Front-line staff need to understand that they are the ones who bring risk into the business, and accordingly they are the first line of defence for managing financial crime risks effectively. They also need to understand that it makes good commercial sense to know their customers better and to ensure that the KYC information which the firm holds is kept up-to-date. The most successful programmes are those where firms find ways to use additional KYC information obtained from clients to enhance or deepen the relationship between firm and client, and this helps secure buy-in.
3. Is there appropriate governance and oversight supported by effective management information?
A KYC steering group comprising senior management from each of the areas involved in the remediation exercise should be in place from the outset to track the progress of the programme against the plan and timetable and to resolve promptly any issues raised by those actually doing the work. At the start of a programme, this group should meet frequently (probably weekly), and only when the programme is running smoothly, and delivering on targets, should the firm consider meeting less frequently. The group should also look very carefully at what it needs to have on its management information dashboard to monitor progress and identify potential problems early on.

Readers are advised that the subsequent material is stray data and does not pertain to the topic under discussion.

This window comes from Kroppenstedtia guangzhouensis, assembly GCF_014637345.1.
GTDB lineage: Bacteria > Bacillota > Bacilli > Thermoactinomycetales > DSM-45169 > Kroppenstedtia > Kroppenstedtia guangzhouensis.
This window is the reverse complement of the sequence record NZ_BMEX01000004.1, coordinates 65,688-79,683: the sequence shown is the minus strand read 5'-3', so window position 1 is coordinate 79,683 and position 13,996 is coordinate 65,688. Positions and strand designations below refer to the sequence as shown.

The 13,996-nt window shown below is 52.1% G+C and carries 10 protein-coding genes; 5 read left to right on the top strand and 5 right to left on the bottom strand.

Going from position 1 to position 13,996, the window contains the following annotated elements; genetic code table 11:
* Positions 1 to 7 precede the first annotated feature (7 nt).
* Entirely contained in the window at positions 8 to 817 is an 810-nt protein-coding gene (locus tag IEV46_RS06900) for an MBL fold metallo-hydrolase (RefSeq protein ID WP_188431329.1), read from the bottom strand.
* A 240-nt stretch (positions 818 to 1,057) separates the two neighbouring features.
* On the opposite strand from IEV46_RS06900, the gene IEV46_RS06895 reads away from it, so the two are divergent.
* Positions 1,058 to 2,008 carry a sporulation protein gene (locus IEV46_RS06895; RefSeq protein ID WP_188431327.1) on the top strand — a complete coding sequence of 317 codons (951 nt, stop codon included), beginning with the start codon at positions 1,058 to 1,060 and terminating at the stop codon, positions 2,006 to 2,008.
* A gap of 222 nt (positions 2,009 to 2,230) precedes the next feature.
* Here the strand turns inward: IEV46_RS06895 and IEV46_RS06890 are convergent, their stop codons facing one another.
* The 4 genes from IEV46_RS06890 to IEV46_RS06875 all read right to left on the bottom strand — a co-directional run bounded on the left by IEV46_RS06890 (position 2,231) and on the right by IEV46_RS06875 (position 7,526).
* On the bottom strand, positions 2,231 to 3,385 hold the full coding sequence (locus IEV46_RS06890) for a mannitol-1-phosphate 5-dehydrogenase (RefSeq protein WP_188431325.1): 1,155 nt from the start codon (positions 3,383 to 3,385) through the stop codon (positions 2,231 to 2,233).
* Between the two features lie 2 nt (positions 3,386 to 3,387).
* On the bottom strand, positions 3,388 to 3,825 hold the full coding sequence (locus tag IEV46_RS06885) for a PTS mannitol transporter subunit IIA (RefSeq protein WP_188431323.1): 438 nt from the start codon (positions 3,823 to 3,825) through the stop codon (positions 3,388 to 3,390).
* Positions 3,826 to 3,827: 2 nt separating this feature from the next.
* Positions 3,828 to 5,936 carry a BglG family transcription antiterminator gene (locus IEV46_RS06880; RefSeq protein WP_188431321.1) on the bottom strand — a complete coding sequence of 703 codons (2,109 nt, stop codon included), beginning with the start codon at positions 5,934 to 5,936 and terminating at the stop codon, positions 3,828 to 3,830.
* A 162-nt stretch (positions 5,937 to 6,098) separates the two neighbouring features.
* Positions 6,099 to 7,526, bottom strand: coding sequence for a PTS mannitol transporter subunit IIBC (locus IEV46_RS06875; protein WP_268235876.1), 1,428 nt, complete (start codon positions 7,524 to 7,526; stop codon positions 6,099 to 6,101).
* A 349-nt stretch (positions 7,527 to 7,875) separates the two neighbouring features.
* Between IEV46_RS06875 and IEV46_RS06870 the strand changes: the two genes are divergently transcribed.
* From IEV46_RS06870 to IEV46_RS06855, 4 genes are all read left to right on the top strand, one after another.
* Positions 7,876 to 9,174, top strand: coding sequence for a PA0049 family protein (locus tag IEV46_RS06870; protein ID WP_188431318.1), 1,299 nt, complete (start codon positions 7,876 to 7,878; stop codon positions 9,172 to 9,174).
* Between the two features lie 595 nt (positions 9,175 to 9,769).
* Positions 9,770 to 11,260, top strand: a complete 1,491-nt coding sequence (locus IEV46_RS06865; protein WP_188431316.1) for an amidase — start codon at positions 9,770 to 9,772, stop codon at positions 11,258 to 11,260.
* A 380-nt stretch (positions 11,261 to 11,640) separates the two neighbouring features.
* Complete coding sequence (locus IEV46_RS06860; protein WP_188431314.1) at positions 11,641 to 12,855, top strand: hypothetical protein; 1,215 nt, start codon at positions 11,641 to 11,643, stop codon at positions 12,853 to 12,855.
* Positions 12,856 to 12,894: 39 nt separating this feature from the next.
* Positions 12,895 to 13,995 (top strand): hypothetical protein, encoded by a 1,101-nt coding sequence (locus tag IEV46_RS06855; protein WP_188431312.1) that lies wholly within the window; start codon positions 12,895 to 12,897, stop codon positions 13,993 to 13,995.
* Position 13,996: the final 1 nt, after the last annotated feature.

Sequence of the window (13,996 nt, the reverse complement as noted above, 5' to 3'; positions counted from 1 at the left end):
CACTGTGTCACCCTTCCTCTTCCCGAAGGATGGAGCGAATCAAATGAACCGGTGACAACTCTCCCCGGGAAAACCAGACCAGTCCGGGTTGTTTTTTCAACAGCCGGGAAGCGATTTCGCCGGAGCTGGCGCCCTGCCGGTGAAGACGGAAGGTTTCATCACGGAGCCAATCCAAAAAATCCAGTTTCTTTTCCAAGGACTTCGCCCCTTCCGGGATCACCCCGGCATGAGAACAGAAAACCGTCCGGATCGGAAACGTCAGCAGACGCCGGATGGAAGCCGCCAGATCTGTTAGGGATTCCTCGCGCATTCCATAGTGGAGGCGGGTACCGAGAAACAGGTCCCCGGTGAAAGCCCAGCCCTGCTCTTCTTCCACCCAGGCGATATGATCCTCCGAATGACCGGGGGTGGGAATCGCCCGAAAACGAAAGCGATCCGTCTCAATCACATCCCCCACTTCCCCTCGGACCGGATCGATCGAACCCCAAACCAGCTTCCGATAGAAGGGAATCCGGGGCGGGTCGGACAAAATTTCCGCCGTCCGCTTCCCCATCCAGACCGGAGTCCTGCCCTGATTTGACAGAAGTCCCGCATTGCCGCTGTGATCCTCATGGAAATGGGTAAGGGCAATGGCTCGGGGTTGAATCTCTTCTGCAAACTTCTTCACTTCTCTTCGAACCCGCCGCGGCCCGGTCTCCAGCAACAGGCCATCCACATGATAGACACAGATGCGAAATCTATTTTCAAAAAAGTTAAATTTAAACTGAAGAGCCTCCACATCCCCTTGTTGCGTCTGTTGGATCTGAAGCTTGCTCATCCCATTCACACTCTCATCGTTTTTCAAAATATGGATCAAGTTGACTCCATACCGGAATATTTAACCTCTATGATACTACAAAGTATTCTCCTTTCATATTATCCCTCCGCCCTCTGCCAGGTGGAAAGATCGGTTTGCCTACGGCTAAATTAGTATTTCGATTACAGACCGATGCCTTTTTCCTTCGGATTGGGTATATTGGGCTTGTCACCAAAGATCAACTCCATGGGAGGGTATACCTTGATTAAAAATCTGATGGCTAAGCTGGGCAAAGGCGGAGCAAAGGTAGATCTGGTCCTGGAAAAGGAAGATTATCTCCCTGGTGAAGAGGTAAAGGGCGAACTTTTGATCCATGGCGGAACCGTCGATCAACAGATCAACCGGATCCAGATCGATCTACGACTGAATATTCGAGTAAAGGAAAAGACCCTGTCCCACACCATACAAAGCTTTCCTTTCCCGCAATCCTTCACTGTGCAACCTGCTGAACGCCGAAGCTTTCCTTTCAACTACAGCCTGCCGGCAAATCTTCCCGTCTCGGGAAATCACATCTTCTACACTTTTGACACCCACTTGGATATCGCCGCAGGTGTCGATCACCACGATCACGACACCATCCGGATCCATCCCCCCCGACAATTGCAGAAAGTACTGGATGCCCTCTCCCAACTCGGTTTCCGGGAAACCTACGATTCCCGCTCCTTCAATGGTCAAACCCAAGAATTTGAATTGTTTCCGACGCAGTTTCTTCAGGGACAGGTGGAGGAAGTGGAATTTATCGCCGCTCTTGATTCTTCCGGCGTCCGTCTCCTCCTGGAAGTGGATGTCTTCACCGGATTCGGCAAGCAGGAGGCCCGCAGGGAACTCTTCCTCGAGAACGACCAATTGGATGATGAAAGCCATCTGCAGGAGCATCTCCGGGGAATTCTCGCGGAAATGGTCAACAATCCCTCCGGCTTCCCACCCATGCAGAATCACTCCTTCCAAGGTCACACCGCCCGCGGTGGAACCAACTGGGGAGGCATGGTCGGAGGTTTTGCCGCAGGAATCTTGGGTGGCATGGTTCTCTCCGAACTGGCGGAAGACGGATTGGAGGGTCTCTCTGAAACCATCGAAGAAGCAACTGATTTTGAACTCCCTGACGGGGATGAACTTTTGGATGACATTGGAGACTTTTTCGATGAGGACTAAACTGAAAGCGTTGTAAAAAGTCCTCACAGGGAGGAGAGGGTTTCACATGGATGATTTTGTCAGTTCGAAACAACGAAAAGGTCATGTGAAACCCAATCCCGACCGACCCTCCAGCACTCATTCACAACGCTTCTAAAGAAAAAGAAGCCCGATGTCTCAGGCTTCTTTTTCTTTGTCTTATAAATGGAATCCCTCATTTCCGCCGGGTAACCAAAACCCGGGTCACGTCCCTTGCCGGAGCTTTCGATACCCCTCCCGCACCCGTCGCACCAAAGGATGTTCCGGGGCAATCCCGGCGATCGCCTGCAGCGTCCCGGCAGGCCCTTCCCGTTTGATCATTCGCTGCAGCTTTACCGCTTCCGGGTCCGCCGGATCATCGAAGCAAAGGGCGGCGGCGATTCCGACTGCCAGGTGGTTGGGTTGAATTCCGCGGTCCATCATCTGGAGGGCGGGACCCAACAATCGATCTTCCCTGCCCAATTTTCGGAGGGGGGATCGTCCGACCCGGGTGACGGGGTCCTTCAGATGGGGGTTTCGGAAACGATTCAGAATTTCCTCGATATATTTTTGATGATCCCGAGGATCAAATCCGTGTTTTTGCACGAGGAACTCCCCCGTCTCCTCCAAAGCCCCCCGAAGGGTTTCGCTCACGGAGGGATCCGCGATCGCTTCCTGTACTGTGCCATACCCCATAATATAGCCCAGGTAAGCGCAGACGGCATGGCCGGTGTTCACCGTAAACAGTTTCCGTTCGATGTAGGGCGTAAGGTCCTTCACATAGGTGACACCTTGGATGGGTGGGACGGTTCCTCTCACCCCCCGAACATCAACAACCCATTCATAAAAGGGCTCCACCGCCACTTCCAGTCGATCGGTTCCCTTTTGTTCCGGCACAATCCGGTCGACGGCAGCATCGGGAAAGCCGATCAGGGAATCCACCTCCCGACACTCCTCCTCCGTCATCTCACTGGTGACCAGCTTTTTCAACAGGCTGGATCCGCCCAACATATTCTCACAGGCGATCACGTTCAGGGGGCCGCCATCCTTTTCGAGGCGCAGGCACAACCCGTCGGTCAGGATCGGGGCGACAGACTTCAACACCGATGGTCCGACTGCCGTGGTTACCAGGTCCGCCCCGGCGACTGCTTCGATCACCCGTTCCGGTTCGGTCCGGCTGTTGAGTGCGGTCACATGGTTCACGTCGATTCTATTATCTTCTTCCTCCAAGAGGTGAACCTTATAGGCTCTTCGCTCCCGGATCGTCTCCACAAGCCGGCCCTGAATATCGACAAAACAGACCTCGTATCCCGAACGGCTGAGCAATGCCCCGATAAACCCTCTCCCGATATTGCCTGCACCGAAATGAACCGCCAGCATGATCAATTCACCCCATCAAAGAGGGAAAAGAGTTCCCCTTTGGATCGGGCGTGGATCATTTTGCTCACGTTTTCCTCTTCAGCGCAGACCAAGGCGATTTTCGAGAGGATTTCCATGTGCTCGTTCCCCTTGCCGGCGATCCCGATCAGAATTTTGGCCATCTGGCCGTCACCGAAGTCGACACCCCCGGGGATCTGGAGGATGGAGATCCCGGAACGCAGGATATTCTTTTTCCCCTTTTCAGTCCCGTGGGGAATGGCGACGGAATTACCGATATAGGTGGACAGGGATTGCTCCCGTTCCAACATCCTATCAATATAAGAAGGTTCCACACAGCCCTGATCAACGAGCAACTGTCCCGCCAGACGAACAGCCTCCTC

4. Does the risk-reward ratio demonstrate that it will be worth remediating this client?
Know your customer remediation can be expensive and time-consuming. A process should be put in place to enable management to assess the value of the client to the firm and whether it is economically more viable to proceed to remediation or exit the relationship.
5. What does a "good" complete file look like?